We've already told you about the so-called "benevolent sexism" that conceals gender biases under seemingly-innocuous language. But in performance reviews, those same biases aren't so sublimated. That's what tech founder Kieran Snyder realized after studying hundreds of reviews written about men and women. Women receive far more negative feedback than men, she discovered, and are far more likely to be critiqued for their personalities than they are for their skills.

In an article for Fortune, Snyder says her interest in this topic was piqued when she talked to an engineering manager who was considering promotions for two members of his team: "'Jessica is really talented,' he said. 'But I wish she'd be less abrasive. She comes on too strong.' Her male counterpart? 'Steve is an easy case,' he went on. 'Smart and great to work with. He needs to learn to be a little more patient, but who doesn't?'"

Snyder says she focused on performance reviews because a) they represent written records of perceptions and b) they could provide statistical evidence. After asking men and women in tech to share their reviews (but not specifying the nature of her study), she received 248 reviews from 180 people across 28 large, mid-size, and small tech organizations. She noticed some definite trends across the entire sample—in reviews from all companies of all sizes, regardless of the gender of the person writing the review.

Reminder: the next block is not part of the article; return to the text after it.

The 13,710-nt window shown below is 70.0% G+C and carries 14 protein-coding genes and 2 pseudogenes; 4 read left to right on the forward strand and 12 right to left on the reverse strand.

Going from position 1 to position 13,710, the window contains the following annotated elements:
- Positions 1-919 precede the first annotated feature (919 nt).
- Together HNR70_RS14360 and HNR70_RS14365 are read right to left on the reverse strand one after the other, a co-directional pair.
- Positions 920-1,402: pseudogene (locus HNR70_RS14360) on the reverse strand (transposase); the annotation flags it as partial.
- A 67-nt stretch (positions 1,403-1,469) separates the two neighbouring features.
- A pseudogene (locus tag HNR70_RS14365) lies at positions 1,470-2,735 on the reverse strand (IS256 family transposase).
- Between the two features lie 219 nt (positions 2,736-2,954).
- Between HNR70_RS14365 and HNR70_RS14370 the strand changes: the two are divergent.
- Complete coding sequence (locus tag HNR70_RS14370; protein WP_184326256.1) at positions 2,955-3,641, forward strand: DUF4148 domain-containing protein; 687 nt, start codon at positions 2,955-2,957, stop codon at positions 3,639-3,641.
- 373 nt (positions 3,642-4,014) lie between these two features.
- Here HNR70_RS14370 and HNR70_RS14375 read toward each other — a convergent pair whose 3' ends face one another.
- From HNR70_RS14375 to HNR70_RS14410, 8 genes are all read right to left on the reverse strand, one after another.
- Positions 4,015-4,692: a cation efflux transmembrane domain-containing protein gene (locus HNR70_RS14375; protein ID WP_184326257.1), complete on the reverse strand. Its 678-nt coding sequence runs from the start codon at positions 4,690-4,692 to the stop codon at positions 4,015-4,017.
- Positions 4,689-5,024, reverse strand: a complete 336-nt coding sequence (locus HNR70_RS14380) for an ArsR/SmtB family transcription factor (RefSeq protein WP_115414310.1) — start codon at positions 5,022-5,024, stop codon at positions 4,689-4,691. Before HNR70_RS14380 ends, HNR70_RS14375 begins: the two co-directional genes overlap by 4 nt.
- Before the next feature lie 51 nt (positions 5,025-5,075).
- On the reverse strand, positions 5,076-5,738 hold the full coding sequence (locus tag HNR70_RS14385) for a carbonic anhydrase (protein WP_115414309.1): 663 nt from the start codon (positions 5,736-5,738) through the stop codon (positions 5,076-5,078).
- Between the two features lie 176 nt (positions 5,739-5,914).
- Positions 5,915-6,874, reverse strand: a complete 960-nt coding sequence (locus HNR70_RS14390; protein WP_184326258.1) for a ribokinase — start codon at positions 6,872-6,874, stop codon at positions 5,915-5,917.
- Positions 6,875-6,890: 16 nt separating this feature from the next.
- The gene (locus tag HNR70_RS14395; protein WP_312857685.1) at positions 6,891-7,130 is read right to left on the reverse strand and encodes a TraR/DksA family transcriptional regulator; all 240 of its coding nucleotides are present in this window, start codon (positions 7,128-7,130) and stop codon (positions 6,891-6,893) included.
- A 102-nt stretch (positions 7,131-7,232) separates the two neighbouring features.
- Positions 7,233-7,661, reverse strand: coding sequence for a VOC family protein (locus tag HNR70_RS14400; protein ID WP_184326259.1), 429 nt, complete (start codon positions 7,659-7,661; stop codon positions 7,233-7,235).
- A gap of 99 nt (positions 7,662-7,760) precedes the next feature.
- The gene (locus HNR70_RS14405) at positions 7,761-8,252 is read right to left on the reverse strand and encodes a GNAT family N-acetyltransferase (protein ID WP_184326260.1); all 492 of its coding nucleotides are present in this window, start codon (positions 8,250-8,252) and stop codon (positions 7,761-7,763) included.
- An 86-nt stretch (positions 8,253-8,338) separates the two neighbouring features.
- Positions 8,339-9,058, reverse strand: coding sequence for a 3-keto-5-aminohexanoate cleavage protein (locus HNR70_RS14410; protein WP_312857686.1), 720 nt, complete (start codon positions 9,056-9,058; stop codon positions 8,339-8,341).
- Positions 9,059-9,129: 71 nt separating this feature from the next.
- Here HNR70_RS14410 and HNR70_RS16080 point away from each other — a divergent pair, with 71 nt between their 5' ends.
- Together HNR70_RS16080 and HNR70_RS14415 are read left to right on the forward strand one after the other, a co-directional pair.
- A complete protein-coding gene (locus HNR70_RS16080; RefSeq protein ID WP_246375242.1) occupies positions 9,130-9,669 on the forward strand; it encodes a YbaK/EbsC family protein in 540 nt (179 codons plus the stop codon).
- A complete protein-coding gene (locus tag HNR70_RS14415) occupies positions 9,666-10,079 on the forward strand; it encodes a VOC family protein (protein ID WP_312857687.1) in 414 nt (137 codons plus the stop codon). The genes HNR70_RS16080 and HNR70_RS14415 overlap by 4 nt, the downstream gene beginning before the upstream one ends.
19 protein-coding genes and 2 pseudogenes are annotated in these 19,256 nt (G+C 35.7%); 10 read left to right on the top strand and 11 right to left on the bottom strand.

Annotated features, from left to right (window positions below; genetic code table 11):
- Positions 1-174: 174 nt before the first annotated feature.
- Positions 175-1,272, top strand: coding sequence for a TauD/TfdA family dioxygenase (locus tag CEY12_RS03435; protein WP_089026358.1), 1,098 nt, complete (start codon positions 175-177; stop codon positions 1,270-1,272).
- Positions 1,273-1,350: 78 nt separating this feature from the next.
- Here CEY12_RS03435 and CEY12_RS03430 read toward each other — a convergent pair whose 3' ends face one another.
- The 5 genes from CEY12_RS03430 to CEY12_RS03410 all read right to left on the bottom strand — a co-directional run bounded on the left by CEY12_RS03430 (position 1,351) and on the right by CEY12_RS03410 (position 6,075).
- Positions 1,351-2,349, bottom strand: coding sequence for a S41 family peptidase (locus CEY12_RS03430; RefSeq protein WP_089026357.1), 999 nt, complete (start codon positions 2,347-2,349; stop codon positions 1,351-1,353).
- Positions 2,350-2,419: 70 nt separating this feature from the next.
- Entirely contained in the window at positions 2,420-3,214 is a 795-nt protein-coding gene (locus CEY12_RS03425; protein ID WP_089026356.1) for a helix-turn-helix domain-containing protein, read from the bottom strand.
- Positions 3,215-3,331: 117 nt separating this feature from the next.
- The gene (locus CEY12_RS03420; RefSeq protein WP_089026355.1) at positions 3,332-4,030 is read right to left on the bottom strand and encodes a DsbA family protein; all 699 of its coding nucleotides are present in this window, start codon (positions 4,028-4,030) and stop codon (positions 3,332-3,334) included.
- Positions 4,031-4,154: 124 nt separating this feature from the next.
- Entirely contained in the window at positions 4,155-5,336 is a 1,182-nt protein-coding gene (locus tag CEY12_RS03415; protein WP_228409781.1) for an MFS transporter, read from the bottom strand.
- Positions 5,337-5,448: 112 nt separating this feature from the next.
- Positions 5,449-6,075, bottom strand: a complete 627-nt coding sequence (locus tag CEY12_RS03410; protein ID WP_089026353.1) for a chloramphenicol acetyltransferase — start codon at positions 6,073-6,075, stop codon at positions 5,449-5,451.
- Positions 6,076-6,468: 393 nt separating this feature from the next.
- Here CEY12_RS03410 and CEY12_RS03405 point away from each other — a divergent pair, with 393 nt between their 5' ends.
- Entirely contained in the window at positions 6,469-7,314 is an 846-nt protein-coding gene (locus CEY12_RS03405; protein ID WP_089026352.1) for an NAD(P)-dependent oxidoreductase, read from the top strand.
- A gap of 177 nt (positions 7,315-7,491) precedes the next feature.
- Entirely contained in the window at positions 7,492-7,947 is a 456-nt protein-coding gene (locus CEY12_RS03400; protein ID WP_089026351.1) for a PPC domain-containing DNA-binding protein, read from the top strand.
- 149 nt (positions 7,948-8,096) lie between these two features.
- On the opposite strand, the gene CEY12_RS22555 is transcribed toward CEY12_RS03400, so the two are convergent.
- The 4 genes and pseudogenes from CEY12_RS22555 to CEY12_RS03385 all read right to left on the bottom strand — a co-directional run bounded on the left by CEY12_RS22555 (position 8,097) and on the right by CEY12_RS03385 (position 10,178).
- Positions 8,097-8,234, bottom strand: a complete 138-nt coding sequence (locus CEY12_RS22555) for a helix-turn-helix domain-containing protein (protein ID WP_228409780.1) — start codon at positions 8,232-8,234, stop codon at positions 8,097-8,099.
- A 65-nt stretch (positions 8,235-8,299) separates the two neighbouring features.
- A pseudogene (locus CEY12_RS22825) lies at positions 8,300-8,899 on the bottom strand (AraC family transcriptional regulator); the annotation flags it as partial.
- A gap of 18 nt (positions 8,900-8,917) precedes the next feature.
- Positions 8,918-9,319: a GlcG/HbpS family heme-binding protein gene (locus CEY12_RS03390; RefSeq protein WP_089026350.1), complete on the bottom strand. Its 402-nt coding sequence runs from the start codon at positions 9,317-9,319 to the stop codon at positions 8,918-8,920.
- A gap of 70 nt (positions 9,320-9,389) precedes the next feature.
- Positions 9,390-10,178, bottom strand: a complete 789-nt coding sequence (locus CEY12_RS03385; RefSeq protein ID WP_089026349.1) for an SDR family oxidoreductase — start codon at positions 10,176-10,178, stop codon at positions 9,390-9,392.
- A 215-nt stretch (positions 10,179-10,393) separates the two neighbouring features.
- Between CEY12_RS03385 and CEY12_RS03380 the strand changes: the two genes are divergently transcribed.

For starters, 59 percent of the reviews of male employees contained critical feedback, compared to 88 percent of the reviews of female employees.

Not only that, but men received different kinds of feedback than women did. Men were encouraged to develop their skills—e.g. "It would have been extremely helpful if you had gone deeper into the details to help move an area forward," and, "Take time to slow down and listen. You would achieve even more."

But women were told to "pipe down," as Snyder writes—e.g. "You can come across as abrasive sometimes … You need to pay attention to your tone," "Sometimes you need to step back to let others shine," and, "You would have had an easier time if you had been less judgmental about R—'s contributions from the beginning."

In fact, negative personality criticism showed up in 76 percent of the critical reviews received by women—compared to just 2 percent of the critical reviews received by men.

Finally, Snyder notes, these performance reviews mirror the pervasive stereotypes that women are "bossy," "abrasive," "strident" and "aggressive" when they lead and "emotional" and "irrational" when they object. Each of those words showed up at least twice in the women's reviews, some appearing much more often. The word "abrasive," for example, popped up 17 times in reference to 13 different women.

Out of all those words, however, only the word "aggressive" showed up in the men's reviews and only three times. And in two of those three instances, the reviewers were encouraging more aggression.

Not to make her sound "abrasive" or "bossy," but Snyder urges employers to reflect upon these trends and to check not just the quantitative substance of performance but the qualitative, as well. "At most mid-size or large tech companies, HR leaders supervise review scores to uncover and correct patterns of systematic bias," she writes. "This is a call to action to bring the same rigor to the review language itself."

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